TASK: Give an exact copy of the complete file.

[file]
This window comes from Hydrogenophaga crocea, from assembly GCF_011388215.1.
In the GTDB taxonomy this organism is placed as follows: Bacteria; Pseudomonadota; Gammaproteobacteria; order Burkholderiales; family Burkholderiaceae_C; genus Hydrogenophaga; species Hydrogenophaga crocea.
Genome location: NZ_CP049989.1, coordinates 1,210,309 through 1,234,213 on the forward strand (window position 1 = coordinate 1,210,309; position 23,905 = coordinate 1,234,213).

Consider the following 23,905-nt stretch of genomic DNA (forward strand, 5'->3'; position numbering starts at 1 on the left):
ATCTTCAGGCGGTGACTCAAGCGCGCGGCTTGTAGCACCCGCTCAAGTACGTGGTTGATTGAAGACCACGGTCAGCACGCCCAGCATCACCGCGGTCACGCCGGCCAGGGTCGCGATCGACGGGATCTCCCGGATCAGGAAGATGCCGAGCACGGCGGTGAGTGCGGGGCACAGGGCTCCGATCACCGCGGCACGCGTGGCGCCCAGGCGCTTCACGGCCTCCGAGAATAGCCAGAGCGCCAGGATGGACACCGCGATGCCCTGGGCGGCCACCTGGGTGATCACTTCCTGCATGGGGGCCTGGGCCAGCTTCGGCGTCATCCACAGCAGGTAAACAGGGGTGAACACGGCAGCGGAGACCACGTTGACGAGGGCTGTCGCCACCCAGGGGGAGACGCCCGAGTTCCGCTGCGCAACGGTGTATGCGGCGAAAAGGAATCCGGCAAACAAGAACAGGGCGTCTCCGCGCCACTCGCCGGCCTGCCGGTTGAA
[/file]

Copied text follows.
This window comes from Hydrogenophaga crocea, from assembly GCF_011388215.1.
In the GTDB taxonomy this organism is placed as follows: Bacteria; Pseudomonadota; Gammaproteobacteria; order Burkholderiales; family Burkholderiaceae_C; genus Hydrogenophaga; species Hydrogenophaga crocea.
Genome location: NZ_CP049989.1, coordinates 1,210,309 through 1,234,213 on the forward strand (window position 1 = coordinate 1,210,309; position 23,905 = coordinate 1,234,213).

Consider the following 23,905-nt stretch of genomic DNA (forward strand, 5'->3'; position numbering starts at 1 on the left):
ATCTTCAGGCGGTGACTCAAGCGCGCGGCTTGTAGCACCCGCTCAAGTACGTGGTTGATTGAAGACCACGGTCAGCACGCCCAGCATCACCGCGGTCACGCCGGCCAGGGTCGCGATCGACGGGATCTCCCGGATCAGGAAGATGCCGAGCACGGCGGTGAGTGCGGGGCACAGGGCTCCGATCACCGCGGCACGCGTGGCGCCCAGGCGCTTCACGGCCTCCGAGAATAGCCAGAGCGCCAGGATGGACACCGCGATGCCCTGGGCGGCCACCTGGGTGATCACTTCCTGCATGGGGGCCTGGGCCAGCTTCGGCGTCATCCACAGCAGGTAAACAGGGGTGAACACGGCAGCGGAGACCACGTTGACGAGGGCTGTCGCCACCCAGGGGGAGACGCCCGAGTTCCGCTGCGCAACGGTGTATGCGGCGAAAAGGAATCCGGCAAACAAGAACAGGGCGTCTCCGCGCCACTCGCCGGCCTGCCGGTTGAA